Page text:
MIDI Effects Scripter Editor

The Editor

I’ll leave to Apple’s documentation an overview of the Scripter Editor and just dive into the undocumented and undesirable behaviors.

The editor itself, as a Javascript editor is barebones and has none of the features a developer would expect. There is no autocomplete, and formatting is wonky where indentation is inconsistently applied between tabs as 2 and 4 character widths.

Also (and probably worst of all), there are times when the editor will stop compiling to the UI. I was able to jumpstart the editor with a major code change, completely shutting off and reloading of the Scripter plug-in and desired script, and even having to escalate restarting Logic Pro X. The escalation seemed to be necessary more often when I doing a lot of Run Script actions to parse the code, but this wasn’t consistent enough to be hard fact.

There are a few keyboard shortcuts that are specific to the editor. The usual Cut, Copy, and Paste are all supported, but you must be careful you have the correct focus or else you will mistakenly make changes in your project. Beyond that, all other keyboard shortcuts are reserved for the Project window, and the Editor has only these left specific to it:

  • Increase text size: Shift+Option+”+”
  • Decrease text size: Control+Option+”-“

To save a script update, you must go back to the Scripter plug-in menu for that script and select “Save” in the main pulldown menu. Pressing Cmd+S will only save the Project, and that save will not include the Script.

My Development Process for Scripter

Because the Editor is so wonky, most of my development is done in another editor—my preferred editors are BBEdit or Microsoft Visual Studio Code depending on my mood for the day. I keep my code changes small to minimize the need for relying on the Editor for everything. Essentially, it works out to something like this, using BBEdit as the example:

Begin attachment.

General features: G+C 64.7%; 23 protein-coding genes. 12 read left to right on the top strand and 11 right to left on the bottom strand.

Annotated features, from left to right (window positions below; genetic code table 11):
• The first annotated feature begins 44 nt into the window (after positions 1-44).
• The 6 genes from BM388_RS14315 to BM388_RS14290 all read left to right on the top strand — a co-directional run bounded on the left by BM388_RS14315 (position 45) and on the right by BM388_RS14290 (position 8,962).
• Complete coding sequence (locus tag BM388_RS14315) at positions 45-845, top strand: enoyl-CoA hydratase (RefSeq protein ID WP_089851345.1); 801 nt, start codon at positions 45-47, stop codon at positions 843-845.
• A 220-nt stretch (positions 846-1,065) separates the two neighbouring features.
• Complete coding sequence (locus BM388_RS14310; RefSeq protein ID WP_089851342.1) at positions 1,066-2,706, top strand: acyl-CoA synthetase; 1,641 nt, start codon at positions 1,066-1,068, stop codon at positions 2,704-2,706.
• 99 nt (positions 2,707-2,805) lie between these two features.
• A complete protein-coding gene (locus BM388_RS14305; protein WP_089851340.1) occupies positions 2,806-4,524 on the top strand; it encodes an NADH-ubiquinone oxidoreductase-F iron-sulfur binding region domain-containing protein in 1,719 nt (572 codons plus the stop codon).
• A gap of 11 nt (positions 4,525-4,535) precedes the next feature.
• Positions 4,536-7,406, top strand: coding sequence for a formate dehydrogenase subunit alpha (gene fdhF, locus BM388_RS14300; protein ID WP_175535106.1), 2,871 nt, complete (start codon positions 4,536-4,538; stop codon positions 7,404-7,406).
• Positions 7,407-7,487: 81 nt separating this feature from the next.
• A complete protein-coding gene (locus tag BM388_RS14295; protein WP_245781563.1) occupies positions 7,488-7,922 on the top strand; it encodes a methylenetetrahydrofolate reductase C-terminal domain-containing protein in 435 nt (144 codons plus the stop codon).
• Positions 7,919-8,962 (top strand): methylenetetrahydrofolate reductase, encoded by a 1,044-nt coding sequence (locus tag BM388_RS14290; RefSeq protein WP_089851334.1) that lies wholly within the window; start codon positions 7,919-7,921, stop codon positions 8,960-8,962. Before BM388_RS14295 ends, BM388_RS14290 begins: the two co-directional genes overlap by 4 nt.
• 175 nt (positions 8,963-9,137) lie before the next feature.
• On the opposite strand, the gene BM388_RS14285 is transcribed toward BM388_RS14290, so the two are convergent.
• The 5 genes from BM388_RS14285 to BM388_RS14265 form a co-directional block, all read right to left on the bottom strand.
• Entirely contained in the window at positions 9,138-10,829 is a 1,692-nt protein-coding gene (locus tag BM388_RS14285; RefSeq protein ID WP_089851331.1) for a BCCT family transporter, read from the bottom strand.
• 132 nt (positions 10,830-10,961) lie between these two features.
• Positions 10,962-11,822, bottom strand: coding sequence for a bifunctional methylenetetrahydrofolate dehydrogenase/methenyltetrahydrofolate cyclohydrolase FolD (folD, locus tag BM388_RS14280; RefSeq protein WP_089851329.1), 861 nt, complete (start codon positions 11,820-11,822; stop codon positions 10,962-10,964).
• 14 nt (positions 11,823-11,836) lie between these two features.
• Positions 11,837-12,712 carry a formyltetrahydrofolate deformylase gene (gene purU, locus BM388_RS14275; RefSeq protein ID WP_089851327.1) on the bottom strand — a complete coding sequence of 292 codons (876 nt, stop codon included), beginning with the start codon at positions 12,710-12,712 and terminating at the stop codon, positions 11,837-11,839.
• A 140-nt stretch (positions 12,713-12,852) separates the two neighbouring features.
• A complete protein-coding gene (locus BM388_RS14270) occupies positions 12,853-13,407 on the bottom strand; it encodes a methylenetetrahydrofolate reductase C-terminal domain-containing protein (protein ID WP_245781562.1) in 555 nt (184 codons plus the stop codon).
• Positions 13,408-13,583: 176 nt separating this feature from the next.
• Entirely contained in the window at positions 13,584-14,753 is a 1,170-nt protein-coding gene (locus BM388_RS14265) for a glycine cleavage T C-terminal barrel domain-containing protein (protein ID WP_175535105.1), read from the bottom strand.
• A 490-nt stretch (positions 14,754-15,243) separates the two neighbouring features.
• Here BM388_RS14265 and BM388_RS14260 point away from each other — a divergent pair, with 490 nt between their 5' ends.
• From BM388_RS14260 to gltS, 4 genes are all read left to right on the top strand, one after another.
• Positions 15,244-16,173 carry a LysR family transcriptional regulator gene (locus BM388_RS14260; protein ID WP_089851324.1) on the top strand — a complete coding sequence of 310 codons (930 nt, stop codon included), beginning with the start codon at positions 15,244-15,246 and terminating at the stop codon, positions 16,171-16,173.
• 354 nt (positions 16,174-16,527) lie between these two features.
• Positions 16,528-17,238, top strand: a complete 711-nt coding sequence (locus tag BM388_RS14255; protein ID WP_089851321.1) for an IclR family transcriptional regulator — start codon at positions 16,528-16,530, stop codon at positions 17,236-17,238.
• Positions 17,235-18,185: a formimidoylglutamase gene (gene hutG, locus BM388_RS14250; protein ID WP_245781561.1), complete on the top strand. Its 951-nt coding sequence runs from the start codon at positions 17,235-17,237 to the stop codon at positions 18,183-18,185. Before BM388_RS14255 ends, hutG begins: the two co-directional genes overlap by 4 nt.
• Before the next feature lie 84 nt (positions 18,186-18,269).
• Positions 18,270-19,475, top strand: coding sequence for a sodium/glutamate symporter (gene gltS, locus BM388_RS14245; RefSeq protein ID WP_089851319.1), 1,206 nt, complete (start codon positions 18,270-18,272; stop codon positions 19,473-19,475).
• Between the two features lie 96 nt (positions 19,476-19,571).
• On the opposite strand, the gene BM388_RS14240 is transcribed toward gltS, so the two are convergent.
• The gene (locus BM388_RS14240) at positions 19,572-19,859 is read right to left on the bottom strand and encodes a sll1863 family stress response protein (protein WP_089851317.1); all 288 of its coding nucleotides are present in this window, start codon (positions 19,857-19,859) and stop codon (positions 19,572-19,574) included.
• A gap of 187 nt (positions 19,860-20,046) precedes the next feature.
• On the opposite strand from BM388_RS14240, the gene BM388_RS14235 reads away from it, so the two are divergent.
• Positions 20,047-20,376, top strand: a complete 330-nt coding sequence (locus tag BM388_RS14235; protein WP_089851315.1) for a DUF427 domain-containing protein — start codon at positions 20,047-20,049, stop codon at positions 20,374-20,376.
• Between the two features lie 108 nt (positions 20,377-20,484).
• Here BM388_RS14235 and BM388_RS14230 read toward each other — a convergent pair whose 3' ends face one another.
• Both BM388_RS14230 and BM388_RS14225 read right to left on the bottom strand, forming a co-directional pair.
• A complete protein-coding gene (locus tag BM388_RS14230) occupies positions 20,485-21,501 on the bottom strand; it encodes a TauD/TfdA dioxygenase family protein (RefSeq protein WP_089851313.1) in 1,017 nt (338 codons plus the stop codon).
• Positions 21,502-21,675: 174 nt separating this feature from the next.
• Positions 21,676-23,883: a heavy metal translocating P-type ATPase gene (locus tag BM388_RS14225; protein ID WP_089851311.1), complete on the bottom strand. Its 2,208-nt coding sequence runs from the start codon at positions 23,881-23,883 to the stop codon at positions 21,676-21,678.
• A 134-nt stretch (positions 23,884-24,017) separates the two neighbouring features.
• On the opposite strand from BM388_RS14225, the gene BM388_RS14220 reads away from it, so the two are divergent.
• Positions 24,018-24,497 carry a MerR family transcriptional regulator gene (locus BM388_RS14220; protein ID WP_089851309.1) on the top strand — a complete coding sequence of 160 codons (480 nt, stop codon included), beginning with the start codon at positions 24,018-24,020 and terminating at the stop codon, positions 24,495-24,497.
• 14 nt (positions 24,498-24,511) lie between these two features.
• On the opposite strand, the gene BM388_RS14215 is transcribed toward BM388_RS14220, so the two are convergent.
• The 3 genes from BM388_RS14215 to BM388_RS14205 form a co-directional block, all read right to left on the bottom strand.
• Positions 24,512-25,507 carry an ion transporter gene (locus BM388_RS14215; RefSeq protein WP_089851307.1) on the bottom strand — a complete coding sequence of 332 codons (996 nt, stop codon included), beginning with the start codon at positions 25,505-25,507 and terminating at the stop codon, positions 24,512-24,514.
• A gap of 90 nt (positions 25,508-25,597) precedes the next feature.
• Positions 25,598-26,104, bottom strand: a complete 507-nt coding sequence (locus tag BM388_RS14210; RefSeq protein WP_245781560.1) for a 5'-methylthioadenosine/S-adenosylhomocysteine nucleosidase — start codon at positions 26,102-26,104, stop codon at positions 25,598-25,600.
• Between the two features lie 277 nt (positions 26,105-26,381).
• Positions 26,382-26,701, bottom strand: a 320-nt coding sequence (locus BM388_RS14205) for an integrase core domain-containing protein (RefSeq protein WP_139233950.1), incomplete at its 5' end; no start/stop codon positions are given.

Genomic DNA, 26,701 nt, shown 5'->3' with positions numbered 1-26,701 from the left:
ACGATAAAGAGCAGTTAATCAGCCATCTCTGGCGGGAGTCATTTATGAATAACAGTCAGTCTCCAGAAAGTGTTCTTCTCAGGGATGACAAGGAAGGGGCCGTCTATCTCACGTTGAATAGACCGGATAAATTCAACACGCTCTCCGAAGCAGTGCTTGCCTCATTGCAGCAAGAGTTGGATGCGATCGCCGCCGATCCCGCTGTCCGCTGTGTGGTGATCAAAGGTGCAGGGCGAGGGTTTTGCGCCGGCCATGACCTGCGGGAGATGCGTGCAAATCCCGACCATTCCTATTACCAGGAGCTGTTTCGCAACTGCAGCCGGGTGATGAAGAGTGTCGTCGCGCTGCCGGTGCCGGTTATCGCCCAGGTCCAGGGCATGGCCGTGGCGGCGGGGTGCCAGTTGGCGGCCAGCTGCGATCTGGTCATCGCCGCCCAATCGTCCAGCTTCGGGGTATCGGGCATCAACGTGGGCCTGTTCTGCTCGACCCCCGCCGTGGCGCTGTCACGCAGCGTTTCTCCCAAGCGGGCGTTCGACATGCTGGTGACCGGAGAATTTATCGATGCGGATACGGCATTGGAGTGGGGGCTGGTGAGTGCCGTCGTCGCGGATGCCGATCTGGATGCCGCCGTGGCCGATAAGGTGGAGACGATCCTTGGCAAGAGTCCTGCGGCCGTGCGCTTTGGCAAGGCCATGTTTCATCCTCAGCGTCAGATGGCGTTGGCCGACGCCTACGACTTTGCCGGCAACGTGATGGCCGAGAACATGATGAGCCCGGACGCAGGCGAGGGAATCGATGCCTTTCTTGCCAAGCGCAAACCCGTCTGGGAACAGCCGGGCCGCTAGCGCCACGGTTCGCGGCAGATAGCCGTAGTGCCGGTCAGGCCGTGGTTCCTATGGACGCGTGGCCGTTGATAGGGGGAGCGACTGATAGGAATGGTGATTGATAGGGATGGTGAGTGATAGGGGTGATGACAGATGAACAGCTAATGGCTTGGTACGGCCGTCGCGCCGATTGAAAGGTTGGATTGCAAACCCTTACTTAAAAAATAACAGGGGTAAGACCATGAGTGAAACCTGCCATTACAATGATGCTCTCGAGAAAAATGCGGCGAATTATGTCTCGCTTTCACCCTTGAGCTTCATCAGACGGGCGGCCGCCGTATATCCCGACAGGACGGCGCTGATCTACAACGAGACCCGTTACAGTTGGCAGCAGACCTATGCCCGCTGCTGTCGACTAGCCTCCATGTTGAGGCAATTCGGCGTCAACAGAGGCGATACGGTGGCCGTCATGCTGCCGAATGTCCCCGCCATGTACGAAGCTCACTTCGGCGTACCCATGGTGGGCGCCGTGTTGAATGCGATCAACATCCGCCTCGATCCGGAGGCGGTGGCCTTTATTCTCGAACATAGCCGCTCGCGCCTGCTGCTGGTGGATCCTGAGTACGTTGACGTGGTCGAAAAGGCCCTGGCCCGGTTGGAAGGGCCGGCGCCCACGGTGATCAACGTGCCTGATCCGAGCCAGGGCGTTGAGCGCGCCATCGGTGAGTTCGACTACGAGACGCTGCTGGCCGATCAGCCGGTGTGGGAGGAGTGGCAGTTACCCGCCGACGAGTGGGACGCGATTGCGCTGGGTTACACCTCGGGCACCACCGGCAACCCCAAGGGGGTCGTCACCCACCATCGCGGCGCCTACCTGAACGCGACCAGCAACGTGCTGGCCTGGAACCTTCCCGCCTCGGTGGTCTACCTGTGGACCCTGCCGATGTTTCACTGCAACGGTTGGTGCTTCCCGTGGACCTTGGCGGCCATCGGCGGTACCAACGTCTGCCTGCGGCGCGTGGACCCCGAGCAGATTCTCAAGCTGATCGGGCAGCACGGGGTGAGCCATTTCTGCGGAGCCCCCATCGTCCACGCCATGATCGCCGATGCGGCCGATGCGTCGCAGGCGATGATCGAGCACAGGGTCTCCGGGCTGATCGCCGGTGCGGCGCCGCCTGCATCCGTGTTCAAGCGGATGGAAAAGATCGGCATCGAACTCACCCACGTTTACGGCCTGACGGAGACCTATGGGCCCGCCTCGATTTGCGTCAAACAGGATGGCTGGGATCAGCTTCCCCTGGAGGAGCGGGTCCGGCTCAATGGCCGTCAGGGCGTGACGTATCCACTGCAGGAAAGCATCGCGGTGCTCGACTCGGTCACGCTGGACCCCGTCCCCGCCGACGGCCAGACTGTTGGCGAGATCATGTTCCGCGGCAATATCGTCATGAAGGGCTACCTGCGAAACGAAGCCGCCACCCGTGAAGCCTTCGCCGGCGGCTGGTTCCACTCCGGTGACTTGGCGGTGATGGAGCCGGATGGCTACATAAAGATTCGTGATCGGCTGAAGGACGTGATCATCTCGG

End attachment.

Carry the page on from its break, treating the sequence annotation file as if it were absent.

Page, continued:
1. Make changes in BBEdit.
  2. Copy-paste the entire script from BBEdit to Scripter Editor. This has the benefit of avoiding the compilation problems noted above.
  3. Click “Run Script” in case there are any weird syntax issues according to Editor. (Usually these are my fault.)
  4. Save the script via the Scripter pulldown menu.
  5. Play the tracks, and test the code.
  6. Any required changes are made in BBEdit, and the process starts from the top.

Do that about a dozen times and it’s not nearly as bad as it sounds. If there was a way to hook Xcode or MVSC into Scripter’s JavascriptCore instance would be immensely helpful. (There may be a way to do this, but as of this writing, I haven’t tried.)

Recording Scripter’s MIDI Output

This details how to record the MIDI output of Scripter. Essentially, this method allows recording non-destructively to the source MIDI data by creating a track that has the MIDI effects but points to another track with the patch via the IAC Driver. The caveat to non-destructive recording is looping will cause the previous loop’s data to be written over, which is important when working with randomization.

  1. Open /Applications/Audio MIDI Setup
  2. Go to Window>MIDI Studio
  3. In the window, double-click the “IAC Driver” to view its properties.
  4. Check “Device is online”
  5. Go to the project in LPX
  6. Duplicate the track to be recorded (called SRC and DUPE, respectively)
  7. In the SRC track, change the instrument plug-in to /Utility/External Instrument/Stereo
  8. In the window that appears, change the MIDI Destination pulldown to “IAC Driver Bus 1”
  9. Move the music region(s) in SRC to DUPE
  10. In DUPE, turn off the “R” button
  11. In SRC, turn off the MIDI FX
  12. In SRC, turn on the “R” button
  13. In the toolbar, hit Record

Source: youtube.com: iamamusicmogul